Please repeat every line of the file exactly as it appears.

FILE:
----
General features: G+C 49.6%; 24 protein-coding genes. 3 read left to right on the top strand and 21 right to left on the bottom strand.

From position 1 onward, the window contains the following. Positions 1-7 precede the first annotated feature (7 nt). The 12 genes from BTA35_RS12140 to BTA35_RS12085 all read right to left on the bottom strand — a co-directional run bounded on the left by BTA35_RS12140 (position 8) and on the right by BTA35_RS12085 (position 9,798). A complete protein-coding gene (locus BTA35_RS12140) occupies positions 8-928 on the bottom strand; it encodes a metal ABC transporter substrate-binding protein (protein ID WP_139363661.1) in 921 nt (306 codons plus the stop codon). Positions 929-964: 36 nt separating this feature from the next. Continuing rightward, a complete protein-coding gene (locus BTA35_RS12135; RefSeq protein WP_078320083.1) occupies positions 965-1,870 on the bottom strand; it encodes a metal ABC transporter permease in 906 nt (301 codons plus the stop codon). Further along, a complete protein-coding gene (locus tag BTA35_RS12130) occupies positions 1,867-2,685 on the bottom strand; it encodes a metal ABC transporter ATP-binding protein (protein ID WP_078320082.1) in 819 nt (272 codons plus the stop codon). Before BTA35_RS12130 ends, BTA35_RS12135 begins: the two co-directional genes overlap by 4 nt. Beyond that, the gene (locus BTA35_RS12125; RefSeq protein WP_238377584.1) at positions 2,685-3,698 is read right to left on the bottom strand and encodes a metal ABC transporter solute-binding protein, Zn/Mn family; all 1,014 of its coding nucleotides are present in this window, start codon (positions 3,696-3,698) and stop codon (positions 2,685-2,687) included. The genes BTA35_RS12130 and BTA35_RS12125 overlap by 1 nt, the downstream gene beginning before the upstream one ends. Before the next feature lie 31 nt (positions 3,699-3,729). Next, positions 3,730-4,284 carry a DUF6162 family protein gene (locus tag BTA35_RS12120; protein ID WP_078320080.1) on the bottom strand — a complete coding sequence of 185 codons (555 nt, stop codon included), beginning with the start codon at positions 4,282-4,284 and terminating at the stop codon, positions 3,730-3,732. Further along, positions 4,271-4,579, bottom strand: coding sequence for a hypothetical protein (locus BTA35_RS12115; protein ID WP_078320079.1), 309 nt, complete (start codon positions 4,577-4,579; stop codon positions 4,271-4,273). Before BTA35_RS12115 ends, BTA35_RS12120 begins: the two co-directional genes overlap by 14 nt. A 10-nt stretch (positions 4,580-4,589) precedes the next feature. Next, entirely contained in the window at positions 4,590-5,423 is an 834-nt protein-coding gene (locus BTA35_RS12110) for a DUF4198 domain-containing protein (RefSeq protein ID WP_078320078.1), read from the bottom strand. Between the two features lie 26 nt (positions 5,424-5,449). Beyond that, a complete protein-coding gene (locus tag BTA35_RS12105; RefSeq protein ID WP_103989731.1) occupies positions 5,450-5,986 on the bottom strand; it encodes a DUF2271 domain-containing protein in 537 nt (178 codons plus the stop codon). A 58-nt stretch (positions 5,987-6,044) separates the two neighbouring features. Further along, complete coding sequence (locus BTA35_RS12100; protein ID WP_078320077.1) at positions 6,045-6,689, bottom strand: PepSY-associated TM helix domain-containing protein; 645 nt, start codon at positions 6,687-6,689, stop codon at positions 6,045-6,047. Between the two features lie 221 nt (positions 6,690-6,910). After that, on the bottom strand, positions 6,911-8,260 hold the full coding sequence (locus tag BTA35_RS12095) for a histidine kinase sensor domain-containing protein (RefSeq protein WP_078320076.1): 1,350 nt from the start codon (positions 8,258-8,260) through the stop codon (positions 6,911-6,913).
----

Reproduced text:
General features: G+C 49.6%; 24 protein-coding genes. 3 read left to right on the top strand and 21 right to left on the bottom strand.

From position 1 onward, the window contains the following. Positions 1-7 precede the first annotated feature (7 nt). The 12 genes from BTA35_RS12140 to BTA35_RS12085 all read right to left on the bottom strand — a co-directional run bounded on the left by BTA35_RS12140 (position 8) and on the right by BTA35_RS12085 (position 9,798). A complete protein-coding gene (locus BTA35_RS12140) occupies positions 8-928 on the bottom strand; it encodes a metal ABC transporter substrate-binding protein (protein ID WP_139363661.1) in 921 nt (306 codons plus the stop codon). Positions 929-964: 36 nt separating this feature from the next. Continuing rightward, a complete protein-coding gene (locus BTA35_RS12135; RefSeq protein WP_078320083.1) occupies positions 965-1,870 on the bottom strand; it encodes a metal ABC transporter permease in 906 nt (301 codons plus the stop codon). Further along, a complete protein-coding gene (locus tag BTA35_RS12130) occupies positions 1,867-2,685 on the bottom strand; it encodes a metal ABC transporter ATP-binding protein (protein ID WP_078320082.1) in 819 nt (272 codons plus the stop codon). Before BTA35_RS12130 ends, BTA35_RS12135 begins: the two co-directional genes overlap by 4 nt. Beyond that, the gene (locus BTA35_RS12125; RefSeq protein WP_238377584.1) at positions 2,685-3,698 is read right to left on the bottom strand and encodes a metal ABC transporter solute-binding protein, Zn/Mn family; all 1,014 of its coding nucleotides are present in this window, start codon (positions 3,696-3,698) and stop codon (positions 2,685-2,687) included. The genes BTA35_RS12130 and BTA35_RS12125 overlap by 1 nt, the downstream gene beginning before the upstream one ends. Before the next feature lie 31 nt (positions 3,699-3,729). Next, positions 3,730-4,284 carry a DUF6162 family protein gene (locus tag BTA35_RS12120; protein ID WP_078320080.1) on the bottom strand — a complete coding sequence of 185 codons (555 nt, stop codon included), beginning with the start codon at positions 4,282-4,284 and terminating at the stop codon, positions 3,730-3,732. Further along, positions 4,271-4,579, bottom strand: coding sequence for a hypothetical protein (locus BTA35_RS12115; protein ID WP_078320079.1), 309 nt, complete (start codon positions 4,577-4,579; stop codon positions 4,271-4,273). Before BTA35_RS12115 ends, BTA35_RS12120 begins: the two co-directional genes overlap by 14 nt. A 10-nt stretch (positions 4,580-4,589) precedes the next feature. Next, entirely contained in the window at positions 4,590-5,423 is an 834-nt protein-coding gene (locus BTA35_RS12110) for a DUF4198 domain-containing protein (RefSeq protein ID WP_078320078.1), read from the bottom strand. Between the two features lie 26 nt (positions 5,424-5,449). Beyond that, a complete protein-coding gene (locus tag BTA35_RS12105; RefSeq protein ID WP_103989731.1) occupies positions 5,450-5,986 on the bottom strand; it encodes a DUF2271 domain-containing protein in 537 nt (178 codons plus the stop codon). A 58-nt stretch (positions 5,987-6,044) separates the two neighbouring features. Further along, complete coding sequence (locus BTA35_RS12100; protein ID WP_078320077.1) at positions 6,045-6,689, bottom strand: PepSY-associated TM helix domain-containing protein; 645 nt, start codon at positions 6,687-6,689, stop codon at positions 6,045-6,047. Between the two features lie 221 nt (positions 6,690-6,910). After that, on the bottom strand, positions 6,911-8,260 hold the full coding sequence (locus tag BTA35_RS12095) for a histidine kinase sensor domain-containing protein (RefSeq protein WP_078320076.1): 1,350 nt from the start codon (positions 8,258-8,260) through the stop codon (positions 6,911-6,913).